3. Many more have a theological education that is just as poor or poorer than their secular one – attributing things/actions to G-d that simply aren’t true.
4. Therefore, I think if we are going to incorporate more faith-based actions within the work with this population, we should consult with or encourage participation in treatment of pastoral counselors.
Just a few thoughts.
Thank-you for all those good points. Yes, including religion and spirituality in the assessment and treatment should have the same sensitivity as we expect with cultural competence and other areas we are all learning to be aware -like trauma informed, recovery-oriented systems of care or gender-specific work. The client is at the center of this process. Focus on spirituality is about making sure we don’t exclude this important area for a person. It may well be a trigger area for that individual, like past trauma could be. Let’s not overlook the strength and resource that spirituality and religion may be for someone. This has too often been ignored by clinicians.
It should never be about putting our issues first- like praying with a client who doesn’t want that; or disrespecting a person’s beliefs because they may be in a minority position (like Muslims and Jews in your area.) Of course, in some areas of the country they are not in a minority position.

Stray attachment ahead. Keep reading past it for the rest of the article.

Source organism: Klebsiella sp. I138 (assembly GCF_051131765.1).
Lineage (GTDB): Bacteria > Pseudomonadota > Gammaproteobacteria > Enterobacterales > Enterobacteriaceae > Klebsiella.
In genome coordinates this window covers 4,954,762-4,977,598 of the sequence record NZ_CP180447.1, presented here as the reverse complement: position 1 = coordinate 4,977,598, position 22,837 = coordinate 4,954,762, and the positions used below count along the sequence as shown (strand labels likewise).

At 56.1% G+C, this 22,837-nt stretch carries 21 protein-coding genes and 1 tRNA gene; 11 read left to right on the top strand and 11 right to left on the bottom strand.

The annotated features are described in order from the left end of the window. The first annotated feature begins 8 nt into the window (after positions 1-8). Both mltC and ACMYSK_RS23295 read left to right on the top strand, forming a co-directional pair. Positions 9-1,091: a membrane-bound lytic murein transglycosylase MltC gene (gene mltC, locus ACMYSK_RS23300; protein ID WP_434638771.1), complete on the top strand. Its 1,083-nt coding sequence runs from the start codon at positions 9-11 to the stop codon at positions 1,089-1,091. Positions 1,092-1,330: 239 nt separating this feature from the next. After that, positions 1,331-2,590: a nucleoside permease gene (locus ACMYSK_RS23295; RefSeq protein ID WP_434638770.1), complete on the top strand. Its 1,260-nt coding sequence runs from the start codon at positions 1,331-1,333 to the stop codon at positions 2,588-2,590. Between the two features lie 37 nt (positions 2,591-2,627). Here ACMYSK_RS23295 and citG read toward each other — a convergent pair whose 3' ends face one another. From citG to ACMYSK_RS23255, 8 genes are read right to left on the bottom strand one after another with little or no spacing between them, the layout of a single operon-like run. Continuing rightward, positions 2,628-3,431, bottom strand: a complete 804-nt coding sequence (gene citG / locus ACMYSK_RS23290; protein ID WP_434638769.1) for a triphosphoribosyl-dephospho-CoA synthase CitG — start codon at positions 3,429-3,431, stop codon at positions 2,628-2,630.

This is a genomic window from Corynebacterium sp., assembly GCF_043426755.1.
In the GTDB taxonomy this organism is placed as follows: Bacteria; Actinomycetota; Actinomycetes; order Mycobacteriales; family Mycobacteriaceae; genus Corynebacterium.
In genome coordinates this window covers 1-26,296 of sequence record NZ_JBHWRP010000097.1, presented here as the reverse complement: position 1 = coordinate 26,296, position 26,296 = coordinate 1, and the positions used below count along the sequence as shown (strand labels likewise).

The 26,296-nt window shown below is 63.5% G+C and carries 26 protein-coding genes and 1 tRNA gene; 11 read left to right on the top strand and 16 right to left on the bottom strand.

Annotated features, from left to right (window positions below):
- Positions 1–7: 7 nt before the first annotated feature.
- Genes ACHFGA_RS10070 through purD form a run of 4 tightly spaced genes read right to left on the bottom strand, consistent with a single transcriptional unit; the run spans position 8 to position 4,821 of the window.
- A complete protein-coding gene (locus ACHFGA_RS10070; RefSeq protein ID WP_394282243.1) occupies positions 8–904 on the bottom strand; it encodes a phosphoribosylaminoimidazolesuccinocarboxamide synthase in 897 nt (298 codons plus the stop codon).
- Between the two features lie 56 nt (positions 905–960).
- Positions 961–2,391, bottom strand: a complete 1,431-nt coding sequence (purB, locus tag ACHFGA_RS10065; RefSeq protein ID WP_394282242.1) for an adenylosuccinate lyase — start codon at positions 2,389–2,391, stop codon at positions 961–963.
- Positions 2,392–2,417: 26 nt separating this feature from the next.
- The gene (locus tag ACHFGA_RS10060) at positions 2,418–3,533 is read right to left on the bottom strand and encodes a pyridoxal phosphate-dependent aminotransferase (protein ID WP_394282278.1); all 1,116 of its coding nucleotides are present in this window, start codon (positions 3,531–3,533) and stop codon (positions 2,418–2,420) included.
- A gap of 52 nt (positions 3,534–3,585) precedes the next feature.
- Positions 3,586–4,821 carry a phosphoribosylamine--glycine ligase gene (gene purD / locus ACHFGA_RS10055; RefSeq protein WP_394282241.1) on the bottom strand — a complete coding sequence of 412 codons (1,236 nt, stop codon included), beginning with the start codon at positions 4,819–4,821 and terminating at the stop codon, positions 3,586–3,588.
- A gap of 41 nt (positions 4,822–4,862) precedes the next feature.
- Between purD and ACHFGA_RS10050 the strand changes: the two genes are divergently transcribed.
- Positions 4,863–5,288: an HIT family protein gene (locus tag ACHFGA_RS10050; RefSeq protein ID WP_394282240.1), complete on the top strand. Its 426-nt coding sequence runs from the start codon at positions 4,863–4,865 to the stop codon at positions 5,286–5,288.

Anyway, I’d like to forward your questions to Tom Peltz to get his response.
Thanks for raising these concerns.
Tom Peltz’s Response
The reader’s points reminded me of the sign in Tony’s barber shop where I went as a boy. The sign read “No talking about religion or politics.” Perhaps this advice is still followed by people in this field, but your reader raised four really great concerns.
* Some parts of the country and some programs have a pastoral counseling staff, yet many do not. Thus, it is important for clinicians to discuss the topic of spirituality and religion within each of their clinical settings. I suggest that just as such spiritual and religious communication is wise to have with a client, so also it needs to occur with our supervisors, management and staff in our agency departments and organizations.
* Such open conversation needs to be included and addressed in examining the mission statement and purpose statement, as well as current program expectations, clinical approaches, and future goals for agency growth; and such examination needs to occur regularly at least every few years or so. This renewal of the process allows for better understanding of the common agency beliefs with such issues occurring as new staff are hired, or staff turnover, and as there are changes in the program’s direction over time. I would wonder how many agencies even mention spirituality in their mission or purpose statement?